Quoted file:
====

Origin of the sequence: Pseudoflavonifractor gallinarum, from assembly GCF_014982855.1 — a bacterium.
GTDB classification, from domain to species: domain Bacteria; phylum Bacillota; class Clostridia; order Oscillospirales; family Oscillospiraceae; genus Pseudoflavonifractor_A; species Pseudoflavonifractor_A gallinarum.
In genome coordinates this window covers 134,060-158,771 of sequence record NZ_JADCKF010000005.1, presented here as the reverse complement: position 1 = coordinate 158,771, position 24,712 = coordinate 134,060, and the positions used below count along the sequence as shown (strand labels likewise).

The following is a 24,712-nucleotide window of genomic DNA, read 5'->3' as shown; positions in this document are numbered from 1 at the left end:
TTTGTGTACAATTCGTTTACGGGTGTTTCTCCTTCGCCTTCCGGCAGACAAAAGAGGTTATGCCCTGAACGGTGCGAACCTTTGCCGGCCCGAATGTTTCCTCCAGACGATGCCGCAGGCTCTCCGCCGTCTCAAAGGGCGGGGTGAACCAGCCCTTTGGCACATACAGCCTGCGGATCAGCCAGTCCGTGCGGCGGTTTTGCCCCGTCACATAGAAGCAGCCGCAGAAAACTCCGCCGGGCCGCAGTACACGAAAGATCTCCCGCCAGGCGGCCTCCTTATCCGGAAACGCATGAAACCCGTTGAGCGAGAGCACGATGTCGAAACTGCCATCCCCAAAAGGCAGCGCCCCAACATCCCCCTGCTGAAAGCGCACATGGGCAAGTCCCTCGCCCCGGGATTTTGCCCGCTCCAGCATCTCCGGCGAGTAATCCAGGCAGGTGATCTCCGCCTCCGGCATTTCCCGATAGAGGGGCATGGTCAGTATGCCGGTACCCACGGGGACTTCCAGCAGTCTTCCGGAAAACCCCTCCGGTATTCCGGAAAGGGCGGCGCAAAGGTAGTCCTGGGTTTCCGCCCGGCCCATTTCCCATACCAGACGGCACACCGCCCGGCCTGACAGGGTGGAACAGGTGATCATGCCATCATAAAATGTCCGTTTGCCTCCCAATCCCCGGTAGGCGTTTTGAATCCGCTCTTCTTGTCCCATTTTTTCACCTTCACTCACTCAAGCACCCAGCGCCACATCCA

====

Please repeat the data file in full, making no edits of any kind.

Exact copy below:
Origin of the sequence: Pseudoflavonifractor gallinarum, from assembly GCF_014982855.1 — a bacterium.
GTDB classification, from domain to species: domain Bacteria; phylum Bacillota; class Clostridia; order Oscillospirales; family Oscillospiraceae; genus Pseudoflavonifractor_A; species Pseudoflavonifractor_A gallinarum.
In genome coordinates this window covers 134,060-158,771 of sequence record NZ_JADCKF010000005.1, presented here as the reverse complement: position 1 = coordinate 158,771, position 24,712 = coordinate 134,060, and the positions used below count along the sequence as shown (strand labels likewise).

The following is a 24,712-nucleotide window of genomic DNA, read 5'->3' as shown; positions in this document are numbered from 1 at the left end:
TTTGTGTACAATTCGTTTACGGGTGTTTCTCCTTCGCCTTCCGGCAGACAAAAGAGGTTATGCCCTGAACGGTGCGAACCTTTGCCGGCCCGAATGTTTCCTCCAGACGATGCCGCAGGCTCTCCGCCGTCTCAAAGGGCGGGGTGAACCAGCCCTTTGGCACATACAGCCTGCGGATCAGCCAGTCCGTGCGGCGGTTTTGCCCCGTCACATAGAAGCAGCCGCAGAAAACTCCGCCGGGCCGCAGTACACGAAAGATCTCCCGCCAGGCGGCCTCCTTATCCGGAAACGCATGAAACCCGTTGAGCGAGAGCACGATGTCGAAACTGCCATCCCCAAAAGGCAGCGCCCCAACATCCCCCTGCTGAAAGCGCACATGGGCAAGTCCCTCGCCCCGGGATTTTGCCCGCTCCAGCATCTCCGGCGAGTAATCCAGGCAGGTGATCTCCGCCTCCGGCATTTCCCGATAGAGGGGCATGGTCAGTATGCCGGTACCCACGGGGACTTCCAGCAGTCTTCCGGAAAACCCCTCCGGTATTCCGGAAAGGGCGGCGCAAAGGTAGTCCTGGGTTTCCGCCCGGCCCATTTCCCATACCAGACGGCACACCGCCCGGCCTGACAGGGTGGAACAGGTGATCATGCCATCATAAAATGTCCGTTTGCCTCCCAATCCCCGGTAGGCGTTTTGAATCCGCTCTTCTTGTCCCATTTTTTCACCTTCACTCACTCAAGCACCCAGCGCCACATCCA